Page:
It’s not that some people have willpower and some don’t. It’s that some people are ready to change and others are not.
– James Gordon MD
“I wish I could give up smoking but I haven’t got the willpower”
“I wish I could lose a bit of weight by I haven’t got the willpower to diet”
“I wish I could get fitter but I haven’t got the willpower to keep going to the gym”
“I wish I could break my habit but I just haven’t got the willpower”
We can probably all come up with dozens of these sorts of comments, both from ourselves and from family, friends, colleagues and people we pass in the street. “I could change if only I had the willpower to do it”. Some of us should probably have that as our epitaph!
I know I’ve certainly used that excuse myself many times through life. I have been overweight for many years, even tried the gym for a little while, but soon fell into the habit of not going. I knew that I was eating too much bad food, but I didn’t seem to have the willpower to stop eating the chocolate and crisps at work, nor to give up drinking Coke (something I’d been drinking for about 30 years and was now up to 6 cans a day!). Oh, I would try cutting down on the snacks during the day at work, but that never lasted long, I just didn’t have the willpower (I aid to myself as an excuse).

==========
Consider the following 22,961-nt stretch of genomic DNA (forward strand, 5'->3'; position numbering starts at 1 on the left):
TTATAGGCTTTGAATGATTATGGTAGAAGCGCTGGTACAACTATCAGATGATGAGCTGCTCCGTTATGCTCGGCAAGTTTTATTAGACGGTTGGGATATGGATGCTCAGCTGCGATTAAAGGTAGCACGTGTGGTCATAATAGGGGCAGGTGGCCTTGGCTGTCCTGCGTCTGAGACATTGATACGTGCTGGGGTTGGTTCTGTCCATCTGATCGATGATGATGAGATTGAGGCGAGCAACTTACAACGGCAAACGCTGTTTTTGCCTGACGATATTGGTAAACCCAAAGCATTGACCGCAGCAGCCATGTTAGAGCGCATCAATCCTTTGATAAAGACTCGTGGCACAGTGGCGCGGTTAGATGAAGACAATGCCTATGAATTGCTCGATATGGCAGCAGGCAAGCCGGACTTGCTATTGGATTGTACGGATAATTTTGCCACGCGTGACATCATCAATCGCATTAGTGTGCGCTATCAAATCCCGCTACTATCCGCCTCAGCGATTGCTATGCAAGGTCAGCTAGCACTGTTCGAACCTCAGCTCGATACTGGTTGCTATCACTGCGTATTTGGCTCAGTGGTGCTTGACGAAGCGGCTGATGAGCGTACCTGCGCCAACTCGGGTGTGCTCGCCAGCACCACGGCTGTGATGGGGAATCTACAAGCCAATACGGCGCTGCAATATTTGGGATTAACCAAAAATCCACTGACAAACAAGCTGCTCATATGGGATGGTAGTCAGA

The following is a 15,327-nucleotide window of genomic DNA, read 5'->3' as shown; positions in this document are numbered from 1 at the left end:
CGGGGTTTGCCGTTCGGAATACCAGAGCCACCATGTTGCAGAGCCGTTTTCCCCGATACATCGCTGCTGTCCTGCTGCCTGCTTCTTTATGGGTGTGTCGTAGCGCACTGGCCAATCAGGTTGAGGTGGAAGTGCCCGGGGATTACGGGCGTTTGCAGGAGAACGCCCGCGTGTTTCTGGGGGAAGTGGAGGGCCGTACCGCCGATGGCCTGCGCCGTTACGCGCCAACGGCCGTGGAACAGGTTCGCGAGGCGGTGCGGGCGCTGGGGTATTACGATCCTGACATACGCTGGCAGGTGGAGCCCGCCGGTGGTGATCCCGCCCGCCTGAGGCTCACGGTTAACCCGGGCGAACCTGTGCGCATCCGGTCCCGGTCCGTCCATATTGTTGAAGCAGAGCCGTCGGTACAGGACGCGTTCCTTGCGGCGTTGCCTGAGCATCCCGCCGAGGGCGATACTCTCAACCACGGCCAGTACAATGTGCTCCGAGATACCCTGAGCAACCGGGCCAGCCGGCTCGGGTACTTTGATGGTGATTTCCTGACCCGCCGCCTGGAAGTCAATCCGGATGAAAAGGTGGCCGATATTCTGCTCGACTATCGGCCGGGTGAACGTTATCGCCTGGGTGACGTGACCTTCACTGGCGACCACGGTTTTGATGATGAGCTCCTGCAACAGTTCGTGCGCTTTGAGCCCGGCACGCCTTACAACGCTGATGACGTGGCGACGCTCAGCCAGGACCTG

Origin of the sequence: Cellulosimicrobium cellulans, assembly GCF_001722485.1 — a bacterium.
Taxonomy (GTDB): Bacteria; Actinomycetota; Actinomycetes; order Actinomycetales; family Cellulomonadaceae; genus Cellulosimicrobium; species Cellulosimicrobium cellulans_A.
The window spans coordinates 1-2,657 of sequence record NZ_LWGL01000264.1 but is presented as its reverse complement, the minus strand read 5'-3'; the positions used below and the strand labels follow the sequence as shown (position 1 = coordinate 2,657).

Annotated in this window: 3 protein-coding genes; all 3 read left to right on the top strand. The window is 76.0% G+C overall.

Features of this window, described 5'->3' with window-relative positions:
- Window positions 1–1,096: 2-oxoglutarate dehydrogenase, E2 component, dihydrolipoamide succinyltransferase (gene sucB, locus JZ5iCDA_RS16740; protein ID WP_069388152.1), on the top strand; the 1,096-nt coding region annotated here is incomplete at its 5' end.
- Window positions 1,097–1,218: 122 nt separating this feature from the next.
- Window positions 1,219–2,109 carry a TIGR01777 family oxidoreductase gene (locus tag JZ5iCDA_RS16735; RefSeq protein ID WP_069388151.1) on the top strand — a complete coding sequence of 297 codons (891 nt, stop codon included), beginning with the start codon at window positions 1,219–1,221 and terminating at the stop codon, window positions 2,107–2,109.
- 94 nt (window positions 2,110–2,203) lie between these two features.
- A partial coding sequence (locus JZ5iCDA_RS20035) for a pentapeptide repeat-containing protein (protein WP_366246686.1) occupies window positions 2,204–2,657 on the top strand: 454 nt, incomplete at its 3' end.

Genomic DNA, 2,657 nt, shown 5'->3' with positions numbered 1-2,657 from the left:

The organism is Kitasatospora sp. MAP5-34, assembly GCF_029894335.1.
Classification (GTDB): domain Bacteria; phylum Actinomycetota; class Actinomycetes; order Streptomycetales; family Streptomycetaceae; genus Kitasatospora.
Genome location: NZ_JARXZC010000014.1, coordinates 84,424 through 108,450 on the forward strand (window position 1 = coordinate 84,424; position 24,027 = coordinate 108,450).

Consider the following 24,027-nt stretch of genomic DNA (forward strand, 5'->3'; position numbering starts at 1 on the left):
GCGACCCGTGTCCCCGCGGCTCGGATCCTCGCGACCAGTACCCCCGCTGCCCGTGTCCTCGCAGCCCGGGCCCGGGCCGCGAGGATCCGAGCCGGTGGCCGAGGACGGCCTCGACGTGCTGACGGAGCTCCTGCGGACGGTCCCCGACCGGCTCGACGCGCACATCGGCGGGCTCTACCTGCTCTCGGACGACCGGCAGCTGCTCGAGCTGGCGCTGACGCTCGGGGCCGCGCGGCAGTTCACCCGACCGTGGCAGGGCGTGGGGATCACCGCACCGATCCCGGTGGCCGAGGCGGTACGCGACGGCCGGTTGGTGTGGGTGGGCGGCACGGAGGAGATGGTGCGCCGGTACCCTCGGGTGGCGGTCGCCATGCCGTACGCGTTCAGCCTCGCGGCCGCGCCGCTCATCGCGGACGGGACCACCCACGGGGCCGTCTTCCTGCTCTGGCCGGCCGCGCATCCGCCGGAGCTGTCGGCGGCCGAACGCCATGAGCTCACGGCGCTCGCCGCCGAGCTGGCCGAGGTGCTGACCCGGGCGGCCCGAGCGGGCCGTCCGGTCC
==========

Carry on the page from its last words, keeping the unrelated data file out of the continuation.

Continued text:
Until I decided enough was enough and I was going to quit both my Coke and crisp habit. I used some fun and easy NLP techniques to break my habit of consuming them (I now can’t even stand the thought of consuming them!) and instantly stopped drinking Coke – literally instantly, never having touched a drop since. The weight started to drop a bit, and then the real magic happened – now that I had stopped drinking all that Coke and eating crisps and it was having a beneficial effect on my weight, my hitherto elusive willpower suddenly kicked in and I was able to cut out all the junk and snacks I used to heat, and without taking up any more exercise I have managed to lose an appreciable amount of weight and to keep it off.